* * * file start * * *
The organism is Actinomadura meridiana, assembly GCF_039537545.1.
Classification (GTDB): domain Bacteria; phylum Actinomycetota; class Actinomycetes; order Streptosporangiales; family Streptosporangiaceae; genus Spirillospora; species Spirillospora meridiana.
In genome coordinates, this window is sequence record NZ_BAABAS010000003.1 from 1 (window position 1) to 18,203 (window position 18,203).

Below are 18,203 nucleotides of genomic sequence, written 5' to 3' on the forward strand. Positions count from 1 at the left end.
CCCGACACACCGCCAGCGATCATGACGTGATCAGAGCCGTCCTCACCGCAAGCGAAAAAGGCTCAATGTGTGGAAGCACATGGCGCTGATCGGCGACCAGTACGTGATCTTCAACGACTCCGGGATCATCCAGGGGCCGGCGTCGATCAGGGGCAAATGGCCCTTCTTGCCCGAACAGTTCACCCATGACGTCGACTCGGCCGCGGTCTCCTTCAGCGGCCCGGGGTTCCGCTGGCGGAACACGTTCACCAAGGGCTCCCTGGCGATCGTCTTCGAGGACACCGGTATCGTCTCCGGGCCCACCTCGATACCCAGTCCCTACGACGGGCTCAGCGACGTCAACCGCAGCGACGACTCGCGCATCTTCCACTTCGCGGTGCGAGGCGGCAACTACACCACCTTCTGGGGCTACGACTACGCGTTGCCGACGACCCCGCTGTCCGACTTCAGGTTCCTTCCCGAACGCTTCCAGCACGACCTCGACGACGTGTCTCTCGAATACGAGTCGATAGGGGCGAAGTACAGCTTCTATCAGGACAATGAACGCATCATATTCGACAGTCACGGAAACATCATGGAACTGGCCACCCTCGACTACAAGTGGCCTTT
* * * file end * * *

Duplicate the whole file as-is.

The organism is Actinomadura meridiana, assembly GCF_039537545.1.
Classification (GTDB): domain Bacteria; phylum Actinomycetota; class Actinomycetes; order Streptosporangiales; family Streptosporangiaceae; genus Spirillospora; species Spirillospora meridiana.
In genome coordinates, this window is sequence record NZ_BAABAS010000003.1 from 1 (window position 1) to 18,203 (window position 18,203).

Below are 18,203 nucleotides of genomic sequence, written 5' to 3' on the forward strand. Positions count from 1 at the left end.
CCCGACACACCGCCAGCGATCATGACGTGATCAGAGCCGTCCTCACCGCAAGCGAAAAAGGCTCAATGTGTGGAAGCACATGGCGCTGATCGGCGACCAGTACGTGATCTTCAACGACTCCGGGATCATCCAGGGGCCGGCGTCGATCAGGGGCAAATGGCCCTTCTTGCCCGAACAGTTCACCCATGACGTCGACTCGGCCGCGGTCTCCTTCAGCGGCCCGGGGTTCCGCTGGCGGAACACGTTCACCAAGGGCTCCCTGGCGATCGTCTTCGAGGACACCGGTATCGTCTCCGGGCCCACCTCGATACCCAGTCCCTACGACGGGCTCAGCGACGTCAACCGCAGCGACGACTCGCGCATCTTCCACTTCGCGGTGCGAGGCGGCAACTACACCACCTTCTGGGGCTACGACTACGCGTTGCCGACGACCCCGCTGTCCGACTTCAGGTTCCTTCCCGAACGCTTCCAGCACGACCTCGACGACGTGTCTCTCGAATACGAGTCGATAGGGGCGAAGTACAGCTTCTATCAGGACAATGAACGCATCATATTCGACAGTCACGGAAACATCATGGAACTGGCCACCCTCGACTACAAGTGGCCTTT